Wawel Castle (Zamek Królewski na Wawelu) is located on Wawel Hill, which offers a fantastic view of the Vistula River and the city of Cracow. The site has been occupied since as far back as the Paleolithic Age, but the castle itself has its roots in the 11th century, making it one of the oldest structures in Poland. Wawel Castle is an excellent example of how architectural styles change over time, as the building has been influenced by different periods and tastes. The original structure was a pre-Romanesque building, which over the centuries was rebuilt and expanded in Romanesque, Gothic, Renaissance, and Baroque styles. Today, the castle complex includes not only the royal residence but also a cathedral, defensive walls, towers, and other buildings.
The castle served as the residence of Polish kings and queens until the capital was moved from Cracow to Warsaw in the late 16th century. It is a symbol of Polish national identity and a testament to the country’s history and heritage.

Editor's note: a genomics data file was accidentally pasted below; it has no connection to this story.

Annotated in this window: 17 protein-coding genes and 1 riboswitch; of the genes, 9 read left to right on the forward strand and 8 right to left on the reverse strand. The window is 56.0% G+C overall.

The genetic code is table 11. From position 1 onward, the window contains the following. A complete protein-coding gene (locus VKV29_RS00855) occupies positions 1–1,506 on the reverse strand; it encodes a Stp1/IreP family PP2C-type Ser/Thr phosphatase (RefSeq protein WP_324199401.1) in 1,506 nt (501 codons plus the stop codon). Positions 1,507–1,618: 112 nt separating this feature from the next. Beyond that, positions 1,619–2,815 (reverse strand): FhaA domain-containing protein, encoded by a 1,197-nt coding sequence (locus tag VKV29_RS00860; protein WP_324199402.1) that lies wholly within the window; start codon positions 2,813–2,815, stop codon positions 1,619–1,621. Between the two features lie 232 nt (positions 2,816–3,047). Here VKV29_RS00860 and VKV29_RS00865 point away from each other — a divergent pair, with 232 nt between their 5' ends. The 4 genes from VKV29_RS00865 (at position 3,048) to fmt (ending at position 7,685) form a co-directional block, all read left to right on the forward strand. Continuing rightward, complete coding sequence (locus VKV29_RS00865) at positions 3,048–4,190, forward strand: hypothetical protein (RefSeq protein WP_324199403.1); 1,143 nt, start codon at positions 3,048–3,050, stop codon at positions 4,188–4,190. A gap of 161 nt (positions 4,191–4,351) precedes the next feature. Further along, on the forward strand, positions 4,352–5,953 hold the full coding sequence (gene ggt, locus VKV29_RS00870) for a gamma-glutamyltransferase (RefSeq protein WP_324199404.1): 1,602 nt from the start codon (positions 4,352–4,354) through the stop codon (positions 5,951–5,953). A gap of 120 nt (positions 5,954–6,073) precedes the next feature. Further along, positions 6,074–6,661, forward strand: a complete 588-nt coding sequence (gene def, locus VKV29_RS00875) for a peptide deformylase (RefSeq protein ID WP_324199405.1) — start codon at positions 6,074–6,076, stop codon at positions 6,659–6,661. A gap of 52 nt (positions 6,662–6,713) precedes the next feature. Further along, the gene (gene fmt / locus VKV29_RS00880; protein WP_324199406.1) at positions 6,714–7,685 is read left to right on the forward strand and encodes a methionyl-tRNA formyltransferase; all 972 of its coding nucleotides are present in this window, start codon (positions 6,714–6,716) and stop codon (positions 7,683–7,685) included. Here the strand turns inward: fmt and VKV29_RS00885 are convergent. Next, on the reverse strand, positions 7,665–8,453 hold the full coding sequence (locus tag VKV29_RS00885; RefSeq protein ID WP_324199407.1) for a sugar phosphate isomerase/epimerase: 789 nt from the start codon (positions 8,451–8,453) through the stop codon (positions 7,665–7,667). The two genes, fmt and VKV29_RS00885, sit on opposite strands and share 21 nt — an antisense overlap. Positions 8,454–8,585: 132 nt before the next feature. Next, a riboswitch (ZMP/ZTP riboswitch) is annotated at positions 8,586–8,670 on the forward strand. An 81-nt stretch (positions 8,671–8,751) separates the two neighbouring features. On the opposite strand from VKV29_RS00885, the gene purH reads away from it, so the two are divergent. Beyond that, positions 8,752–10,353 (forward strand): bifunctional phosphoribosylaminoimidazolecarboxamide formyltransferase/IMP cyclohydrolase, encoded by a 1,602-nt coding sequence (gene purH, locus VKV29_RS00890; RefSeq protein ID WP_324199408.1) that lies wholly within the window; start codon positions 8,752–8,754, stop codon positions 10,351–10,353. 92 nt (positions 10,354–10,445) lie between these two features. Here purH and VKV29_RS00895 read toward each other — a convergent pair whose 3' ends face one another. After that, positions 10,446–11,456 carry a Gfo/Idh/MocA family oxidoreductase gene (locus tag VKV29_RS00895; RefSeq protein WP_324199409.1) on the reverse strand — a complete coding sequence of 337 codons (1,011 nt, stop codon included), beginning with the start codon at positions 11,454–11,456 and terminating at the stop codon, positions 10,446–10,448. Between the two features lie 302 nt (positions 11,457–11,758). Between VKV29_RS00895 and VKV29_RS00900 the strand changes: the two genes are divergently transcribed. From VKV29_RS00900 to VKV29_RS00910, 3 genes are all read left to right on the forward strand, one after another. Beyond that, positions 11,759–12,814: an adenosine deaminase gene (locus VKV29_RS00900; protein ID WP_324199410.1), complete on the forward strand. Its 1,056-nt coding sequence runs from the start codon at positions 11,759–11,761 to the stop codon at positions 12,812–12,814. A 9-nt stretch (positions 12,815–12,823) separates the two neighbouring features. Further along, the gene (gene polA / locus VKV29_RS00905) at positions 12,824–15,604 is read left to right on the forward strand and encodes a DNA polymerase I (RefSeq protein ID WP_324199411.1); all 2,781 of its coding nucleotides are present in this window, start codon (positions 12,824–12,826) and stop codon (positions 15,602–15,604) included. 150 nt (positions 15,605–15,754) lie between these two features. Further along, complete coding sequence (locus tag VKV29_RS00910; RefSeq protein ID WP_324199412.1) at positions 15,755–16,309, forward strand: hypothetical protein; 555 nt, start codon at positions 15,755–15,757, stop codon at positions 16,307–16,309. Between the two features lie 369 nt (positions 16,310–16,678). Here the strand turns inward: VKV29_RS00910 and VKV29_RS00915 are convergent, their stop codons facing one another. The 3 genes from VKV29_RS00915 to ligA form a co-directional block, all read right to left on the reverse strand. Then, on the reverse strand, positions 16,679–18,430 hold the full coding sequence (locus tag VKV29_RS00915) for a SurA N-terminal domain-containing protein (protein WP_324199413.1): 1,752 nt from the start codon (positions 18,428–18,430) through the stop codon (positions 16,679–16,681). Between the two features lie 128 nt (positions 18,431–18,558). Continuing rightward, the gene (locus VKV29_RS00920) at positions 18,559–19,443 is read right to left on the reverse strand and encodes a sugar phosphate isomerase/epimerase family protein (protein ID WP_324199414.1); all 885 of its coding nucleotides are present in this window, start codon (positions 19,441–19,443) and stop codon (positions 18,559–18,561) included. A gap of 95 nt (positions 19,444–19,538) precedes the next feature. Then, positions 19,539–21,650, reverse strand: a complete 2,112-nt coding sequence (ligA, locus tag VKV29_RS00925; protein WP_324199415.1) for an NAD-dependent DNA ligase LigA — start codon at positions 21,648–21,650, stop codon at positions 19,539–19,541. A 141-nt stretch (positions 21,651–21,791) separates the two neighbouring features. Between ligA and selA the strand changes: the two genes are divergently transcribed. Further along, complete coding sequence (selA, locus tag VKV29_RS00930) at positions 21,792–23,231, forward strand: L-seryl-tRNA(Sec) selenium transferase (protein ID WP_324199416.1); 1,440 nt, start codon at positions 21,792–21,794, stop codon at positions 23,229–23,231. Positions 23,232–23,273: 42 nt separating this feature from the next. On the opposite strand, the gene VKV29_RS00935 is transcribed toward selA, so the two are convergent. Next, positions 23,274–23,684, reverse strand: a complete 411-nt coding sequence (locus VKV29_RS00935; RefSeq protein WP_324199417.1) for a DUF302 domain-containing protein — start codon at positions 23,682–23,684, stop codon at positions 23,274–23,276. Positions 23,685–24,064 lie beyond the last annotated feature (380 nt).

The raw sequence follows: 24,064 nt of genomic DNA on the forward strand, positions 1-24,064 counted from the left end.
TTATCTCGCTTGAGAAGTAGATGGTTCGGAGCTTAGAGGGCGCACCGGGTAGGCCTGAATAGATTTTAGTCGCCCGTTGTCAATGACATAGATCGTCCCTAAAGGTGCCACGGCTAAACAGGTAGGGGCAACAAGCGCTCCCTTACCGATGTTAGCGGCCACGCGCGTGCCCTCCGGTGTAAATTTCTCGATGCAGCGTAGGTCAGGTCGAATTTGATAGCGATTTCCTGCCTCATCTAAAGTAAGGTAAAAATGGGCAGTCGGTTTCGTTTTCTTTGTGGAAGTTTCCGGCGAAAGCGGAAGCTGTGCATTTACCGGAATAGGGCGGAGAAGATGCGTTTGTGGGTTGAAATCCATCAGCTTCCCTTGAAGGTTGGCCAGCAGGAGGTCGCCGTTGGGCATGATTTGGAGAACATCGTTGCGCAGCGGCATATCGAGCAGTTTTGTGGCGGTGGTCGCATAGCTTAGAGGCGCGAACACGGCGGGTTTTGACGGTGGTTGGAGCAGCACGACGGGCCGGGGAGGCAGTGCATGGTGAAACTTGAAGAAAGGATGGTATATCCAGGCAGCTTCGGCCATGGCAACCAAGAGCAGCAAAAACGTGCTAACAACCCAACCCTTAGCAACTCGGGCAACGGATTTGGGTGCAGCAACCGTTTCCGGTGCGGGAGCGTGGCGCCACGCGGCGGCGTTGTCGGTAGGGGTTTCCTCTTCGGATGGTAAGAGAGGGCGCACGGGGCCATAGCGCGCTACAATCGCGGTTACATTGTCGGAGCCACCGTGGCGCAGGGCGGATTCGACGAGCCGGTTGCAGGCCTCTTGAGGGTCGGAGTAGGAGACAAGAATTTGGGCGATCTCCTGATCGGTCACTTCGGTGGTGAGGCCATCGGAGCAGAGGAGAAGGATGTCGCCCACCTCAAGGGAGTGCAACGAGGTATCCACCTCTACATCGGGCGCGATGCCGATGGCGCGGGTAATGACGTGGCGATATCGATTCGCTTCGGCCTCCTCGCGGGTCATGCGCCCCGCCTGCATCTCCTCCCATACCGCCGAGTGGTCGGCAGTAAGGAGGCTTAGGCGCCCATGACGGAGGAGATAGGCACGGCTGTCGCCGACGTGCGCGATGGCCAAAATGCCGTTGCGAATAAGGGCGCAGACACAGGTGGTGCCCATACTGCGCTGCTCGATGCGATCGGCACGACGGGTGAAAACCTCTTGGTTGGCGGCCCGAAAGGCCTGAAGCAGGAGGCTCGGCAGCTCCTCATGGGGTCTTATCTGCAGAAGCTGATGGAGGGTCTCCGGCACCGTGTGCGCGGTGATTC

Within the castle walls, visitors can explore a number of different sections:
- The State Rooms: These rooms were where the king conducted the business of running the country. They are richly decorated with priceless art, beautiful wooden ceilings, and leather wall coverings.
- The Royal Private Apartments: This is where the royal family lived. These rooms offer insight into the personal lives of the Polish monarchy.
- The Crown Treasury and Armoury: This part of the castle is a museum holding a collection of royal regalia, jewels, and armaments. It offers a glimpse into the wealth and power of the Polish monarchy.
- The Lost Wawel Exhibition: This exhibit displays archaeological findings from the hill and information about the structures that were once part of the castle complex but no longer exist.